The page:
As we continue to chat about hip stability and strength, we have to take a minute to reflect on how much we reply on our hips for speed and power.
One very common misconception is about exactly where the “power” in your stride comes from. Most people picture power being generated in the running stride when the foot pushes off the ground. It’s true that we get power from our legs, but in the mental image that most people carry with them, that major “push” comes from the quads, much like a leg press.
we can’t deny that we need strong legs but this this mental image of running power leaves out a major contributor: the hips. If you looked at your watch and saw 3:51:40 with one mile to go in a marathon, you’d start driving your legs and pushing off harder each stride to try to make sure you finish under the four-hour mark.
Generating power at the quads is fine, but focusing on that to the exclusion of hip power proves to be a big problem.
When you drive hard with your quads on the leg that is pushing off, you’re inevitably going to be “reaching” forward with your other leg, which is still swinging through the air. When that leg hits the ground, your knee will be excessively extended and your foot will be landing further in front of your body. This is over-striding, and you can’t start pushing off again until that foot is behind your center of gravity (around your belly button), so that time spent waiting is essentially wasted.
If you try to shorten your stride, you won’t be generating as much power! Fortunately, there is a way to generate long, powerful strides without reaching forward with your lower leg and overstriding, and that is by focusing on hip drive.
A strong drive backwards using the hip muscles to extend the leg and “drive” into the ground will provide a good increase in stride length without it turning into over-striding. Take a look at the glute muscles in a sprinter, they have some serious muscles in their rear for propelling them forward at ten meters per second or faster.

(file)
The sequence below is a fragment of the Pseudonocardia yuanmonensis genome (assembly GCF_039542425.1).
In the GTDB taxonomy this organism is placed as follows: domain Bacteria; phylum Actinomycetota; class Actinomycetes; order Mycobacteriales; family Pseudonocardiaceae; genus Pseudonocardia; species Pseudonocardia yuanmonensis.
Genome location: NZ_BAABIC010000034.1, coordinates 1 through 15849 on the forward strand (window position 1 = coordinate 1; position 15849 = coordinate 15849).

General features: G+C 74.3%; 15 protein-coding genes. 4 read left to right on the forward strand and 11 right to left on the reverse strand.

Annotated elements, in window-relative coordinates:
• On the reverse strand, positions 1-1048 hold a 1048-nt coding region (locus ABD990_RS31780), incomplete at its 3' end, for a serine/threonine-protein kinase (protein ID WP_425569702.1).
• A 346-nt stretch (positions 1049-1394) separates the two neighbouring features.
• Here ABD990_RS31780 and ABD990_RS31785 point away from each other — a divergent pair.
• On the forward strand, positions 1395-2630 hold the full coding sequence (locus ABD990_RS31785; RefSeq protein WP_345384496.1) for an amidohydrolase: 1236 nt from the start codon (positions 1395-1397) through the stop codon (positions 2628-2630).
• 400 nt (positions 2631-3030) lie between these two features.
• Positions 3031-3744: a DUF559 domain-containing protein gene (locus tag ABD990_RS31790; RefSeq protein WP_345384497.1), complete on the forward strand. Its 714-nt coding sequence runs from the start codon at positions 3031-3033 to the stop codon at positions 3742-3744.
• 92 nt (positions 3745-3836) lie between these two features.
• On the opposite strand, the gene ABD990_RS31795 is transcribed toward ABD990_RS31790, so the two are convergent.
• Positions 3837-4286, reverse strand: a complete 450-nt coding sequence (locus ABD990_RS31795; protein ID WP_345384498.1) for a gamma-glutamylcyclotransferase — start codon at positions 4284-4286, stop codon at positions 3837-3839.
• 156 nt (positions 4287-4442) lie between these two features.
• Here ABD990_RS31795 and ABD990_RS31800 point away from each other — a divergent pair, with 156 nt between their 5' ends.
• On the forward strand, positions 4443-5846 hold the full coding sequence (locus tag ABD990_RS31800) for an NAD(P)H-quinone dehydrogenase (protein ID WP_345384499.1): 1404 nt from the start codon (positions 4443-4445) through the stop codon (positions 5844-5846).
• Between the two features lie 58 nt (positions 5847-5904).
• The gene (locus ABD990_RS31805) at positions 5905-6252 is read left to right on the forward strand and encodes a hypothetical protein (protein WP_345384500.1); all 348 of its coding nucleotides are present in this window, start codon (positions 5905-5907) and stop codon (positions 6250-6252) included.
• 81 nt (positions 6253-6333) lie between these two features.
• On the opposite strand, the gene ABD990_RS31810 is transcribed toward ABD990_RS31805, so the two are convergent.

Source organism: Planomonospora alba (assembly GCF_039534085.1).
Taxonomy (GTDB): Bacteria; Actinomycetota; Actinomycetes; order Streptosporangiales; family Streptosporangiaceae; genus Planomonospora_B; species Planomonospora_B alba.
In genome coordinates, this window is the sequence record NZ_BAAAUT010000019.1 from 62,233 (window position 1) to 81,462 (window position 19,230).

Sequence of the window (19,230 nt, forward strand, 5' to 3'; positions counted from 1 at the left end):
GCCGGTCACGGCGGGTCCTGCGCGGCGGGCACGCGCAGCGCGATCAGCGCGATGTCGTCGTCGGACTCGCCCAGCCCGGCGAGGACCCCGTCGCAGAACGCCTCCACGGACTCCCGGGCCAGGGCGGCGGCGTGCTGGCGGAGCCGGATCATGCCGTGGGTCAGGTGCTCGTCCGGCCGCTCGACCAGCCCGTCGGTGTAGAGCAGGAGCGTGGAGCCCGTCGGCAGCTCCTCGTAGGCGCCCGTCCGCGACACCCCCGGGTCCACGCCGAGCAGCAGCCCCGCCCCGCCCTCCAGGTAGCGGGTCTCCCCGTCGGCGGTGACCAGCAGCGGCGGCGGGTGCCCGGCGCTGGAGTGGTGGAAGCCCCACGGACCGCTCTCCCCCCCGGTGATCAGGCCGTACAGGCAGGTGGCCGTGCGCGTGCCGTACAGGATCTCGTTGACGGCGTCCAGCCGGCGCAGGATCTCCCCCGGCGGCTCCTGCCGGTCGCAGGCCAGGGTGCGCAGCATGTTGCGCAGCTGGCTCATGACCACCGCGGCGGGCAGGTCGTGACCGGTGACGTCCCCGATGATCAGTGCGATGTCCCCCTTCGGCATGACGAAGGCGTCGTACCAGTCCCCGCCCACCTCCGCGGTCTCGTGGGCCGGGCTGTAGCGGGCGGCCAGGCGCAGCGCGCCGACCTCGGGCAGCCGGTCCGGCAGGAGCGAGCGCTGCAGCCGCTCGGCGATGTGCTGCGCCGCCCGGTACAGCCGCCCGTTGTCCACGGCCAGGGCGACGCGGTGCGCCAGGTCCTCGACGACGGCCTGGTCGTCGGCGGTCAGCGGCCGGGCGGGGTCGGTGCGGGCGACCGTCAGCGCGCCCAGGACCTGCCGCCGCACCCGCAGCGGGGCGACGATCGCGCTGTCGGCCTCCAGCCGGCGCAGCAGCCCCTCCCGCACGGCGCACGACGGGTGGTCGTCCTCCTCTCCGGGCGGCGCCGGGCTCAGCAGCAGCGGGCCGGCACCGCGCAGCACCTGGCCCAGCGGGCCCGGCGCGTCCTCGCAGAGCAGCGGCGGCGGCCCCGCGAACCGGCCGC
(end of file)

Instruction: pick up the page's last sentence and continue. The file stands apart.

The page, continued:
Your ability to move fast hinges upon your capacity to direct force into the ground, and neglecting the component of that force that comes from the hip extensor muscles is short-changing your stride.
Improving your hip strength and drive should give you noticeably more “pop” in your stride when you are running fast. In addition to our hip strength exercises, incorporating some bounding and skipping a few times a week will go a long ways towards improving your ability to generate power from the hips!
Day 14 exercises: Hips – Modern Mom video – watch video below
- Side Leg Pulse
- Side Bicycle
- Leg Stir
- Big Circle
- Hot Potato
- Back Butt Press
- Forearm Plank – :60
- Pigeon Pose
Bonus: Drills and Strides– After your hip strength work and before you set off for you run, start with bounding and lateral skipping drills then do 6 x 100M strides. Then set off for your run.
Why: Bounding increases foot, calf and hamstring muscle power and develops single-leg stance stability necessary to maintain fluid running form while fatigued.
How: On a flat or very slightly downhill slope, alternate thrusting into the air off one leg in an exaggerated skipping motion. The focus should be on a powerful leap into the air and a quick (but not super fast) cadence. Your arm motion should be synced to the opposite leg’s action, holding steady for the brief moment while you’re off the ground. Do three to four reps of 10 leaps on each leg.
Why: This drill develops lateral strength and agility necessary to stabilize the body and maintain single-leg balance during forward running motion. Specifically, this drill works the glutes, hip flexors, tensors, abductors and psoas muscles in ways that are otherwise neglected in forward running.
How: With an upright torso and level head, move laterally in one direction by alternately bounding with your legs spread and your legs together. You’ll probably need to swing your arms overhead in an opposite pattern to maintain balance. Do two to four 50-meter reps to the left and right, facing the same direction for each lateral movement.
Speed Work: 3-4 x mile
Speed Work is essential to getting faster, but it also helps us improve our breathing and our ability to run longer distances. This weeks speed work is all about mile repeats. Don’t try to run your fastest during the first mile. Choose a pace and stick with it, then try to increase your speed just a tad as you move through your repeats. Done correctly, your last mile should be your fastest.
For our longer distance runners, don’t skimp on mile 4. You know who you are…and so do I! 😉
- 1 Mile warm up
- 3 – 4 x Mile – increasing or maintaining speed throughout each repeat
- 1 Mile cool down
- Total of 5-6 miles with warm up and cool down being slowest!
When you’re done for the day and before you move on to other things, take time to stretch! Run through our 7 Key Stretches for Runners then throw in the hip specific stretches below to ease and pain and open up your hip flexors.
Happy running Crew! 🙂